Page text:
The university opened its doors in 1960, at the height of the Cold War, providing a training ground for young communists from developing countries. The terrorist Carlos the Jackal studied at this university, along with guerrillas and revolutionaries from Latin America, Africa and Asia. It was called Patrice Lumumba University, in honor of a first prime minister of the former Zaire, who was killed in a coup blamed on the United States. Now, with the Cold War over and Russian communism in tatters, the institution has a new name Russian Peoples Friendship University [actually, that's the old school name before Lumumba was killed]. And students who once were schooled in Marxist philosophy now take courses in capitalist business.And that's what has become of this legendary educational institution--famed less for its academics and more for its aims and roster of students from a bygone era. Is this progress? In certain senses yes, but it's also lost a lot of its notoriety as current students now come more from Russia than from abroad. Then there are those business courses. To be fair, a lot of course offerings sound more like IPE than International Business, but I digress...
The university is now forced to survive in a free market economy. And since it gets only about a third of its budget from the government, most of the rest comes from student tuition fees, which run about 2,000 a year for international students. In order to attract students, the university added new courses and spent [$]350,000 on new equipment, including computers. "We've learned the rules of the market economy and adapted as much as you can in Russia, and were doing quite well, especially when compared to other colleges I've seen," said the university's Vice Rector Dimitri Bilibin.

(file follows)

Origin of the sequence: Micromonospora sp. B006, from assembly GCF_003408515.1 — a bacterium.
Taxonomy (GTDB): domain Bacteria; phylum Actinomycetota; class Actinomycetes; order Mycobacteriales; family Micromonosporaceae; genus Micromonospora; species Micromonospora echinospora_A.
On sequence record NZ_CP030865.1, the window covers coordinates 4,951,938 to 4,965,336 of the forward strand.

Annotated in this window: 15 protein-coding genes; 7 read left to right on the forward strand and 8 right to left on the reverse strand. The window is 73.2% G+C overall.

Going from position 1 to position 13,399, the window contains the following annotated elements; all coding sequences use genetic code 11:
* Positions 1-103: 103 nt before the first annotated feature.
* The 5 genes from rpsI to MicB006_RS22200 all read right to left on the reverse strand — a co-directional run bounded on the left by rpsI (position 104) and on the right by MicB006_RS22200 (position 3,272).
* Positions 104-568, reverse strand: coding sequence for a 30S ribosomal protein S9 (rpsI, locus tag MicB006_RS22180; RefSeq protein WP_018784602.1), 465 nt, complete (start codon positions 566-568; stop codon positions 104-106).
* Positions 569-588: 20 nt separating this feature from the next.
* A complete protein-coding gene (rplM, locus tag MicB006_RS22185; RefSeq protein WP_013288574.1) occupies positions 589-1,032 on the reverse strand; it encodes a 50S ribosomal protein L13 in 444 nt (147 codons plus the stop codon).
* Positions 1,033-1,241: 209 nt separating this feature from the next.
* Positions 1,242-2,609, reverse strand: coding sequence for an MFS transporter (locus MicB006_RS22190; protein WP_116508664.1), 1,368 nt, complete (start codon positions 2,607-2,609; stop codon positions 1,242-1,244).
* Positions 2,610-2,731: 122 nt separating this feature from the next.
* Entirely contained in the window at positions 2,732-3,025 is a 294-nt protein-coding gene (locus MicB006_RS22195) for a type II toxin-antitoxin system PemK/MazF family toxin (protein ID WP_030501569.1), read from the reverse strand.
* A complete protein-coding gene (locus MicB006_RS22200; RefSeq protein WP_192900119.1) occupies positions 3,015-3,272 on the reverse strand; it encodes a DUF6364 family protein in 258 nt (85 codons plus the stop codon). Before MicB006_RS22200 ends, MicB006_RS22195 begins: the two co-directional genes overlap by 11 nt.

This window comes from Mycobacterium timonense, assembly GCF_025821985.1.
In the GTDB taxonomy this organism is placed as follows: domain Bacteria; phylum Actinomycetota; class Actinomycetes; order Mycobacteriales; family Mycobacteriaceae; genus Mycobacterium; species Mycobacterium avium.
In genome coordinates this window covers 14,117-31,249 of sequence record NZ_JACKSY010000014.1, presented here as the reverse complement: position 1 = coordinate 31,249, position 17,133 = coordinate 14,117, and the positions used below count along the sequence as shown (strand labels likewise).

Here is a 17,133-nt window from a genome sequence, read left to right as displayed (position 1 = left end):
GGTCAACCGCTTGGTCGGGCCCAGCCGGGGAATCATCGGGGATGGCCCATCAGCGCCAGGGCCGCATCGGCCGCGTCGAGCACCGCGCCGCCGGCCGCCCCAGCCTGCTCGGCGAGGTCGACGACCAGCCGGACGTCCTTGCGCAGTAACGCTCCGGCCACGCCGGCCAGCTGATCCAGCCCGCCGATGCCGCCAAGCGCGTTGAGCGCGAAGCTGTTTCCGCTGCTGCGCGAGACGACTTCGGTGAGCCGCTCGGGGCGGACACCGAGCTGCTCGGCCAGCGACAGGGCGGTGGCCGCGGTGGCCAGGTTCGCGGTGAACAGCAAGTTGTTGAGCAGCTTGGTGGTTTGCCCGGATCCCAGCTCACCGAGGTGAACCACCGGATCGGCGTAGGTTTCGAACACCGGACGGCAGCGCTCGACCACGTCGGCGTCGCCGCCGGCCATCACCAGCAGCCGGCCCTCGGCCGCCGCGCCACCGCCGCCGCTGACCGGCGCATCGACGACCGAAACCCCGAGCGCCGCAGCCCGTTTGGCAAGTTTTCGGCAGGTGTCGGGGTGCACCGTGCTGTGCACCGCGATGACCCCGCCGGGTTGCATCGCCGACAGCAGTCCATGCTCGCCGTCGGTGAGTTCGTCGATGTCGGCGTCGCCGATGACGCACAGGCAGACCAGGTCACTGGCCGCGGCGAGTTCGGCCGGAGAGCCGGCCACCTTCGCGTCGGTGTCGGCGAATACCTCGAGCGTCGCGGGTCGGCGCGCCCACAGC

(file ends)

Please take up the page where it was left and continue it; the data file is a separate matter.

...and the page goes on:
[The] Institute of World Economy and Business (IWEB) qualifies top specialists, capable of efficient business and management activity in the context of the modern market economy. Being one of the first educational institutions in business not only in Moscow but in Russia as well, today IWEB is a major international study center. The Institute has been member of the Russian Business Education Association practically since the very moment of its creation and a member of the Business School Association of Central and Eastern Europe.Aside from business courses, it now collaborates with American and British universities [!?] What would Patrice Lumumba do about loss of authenticity? I'll make a plug here and say that you might as well study in our dual degree with Columbia in International and World History or with Peking University in International Affairs. They may be less retro-cool, but prestige matters in this day and age when there is no longer a real alternative to "mainstream" Western education that Patrice Lumumba Friendship University represented way back when. Go ask Carlos.
One of the principal features of IWEB is its commitment to the needs of business education not only in Russia, but in CIS countries, Asia, Africa and Latin America. Multiple contacts with PFUR [People's Friendship University of Russia] graduates working in the majority of countries around the world are a big advantage of the Institute. PFUR IWEB pursues wide international policy. It actively develops collaboration with universities of the USA, France, Great Britain, Mexico, Chile, Brazil, Spain etc.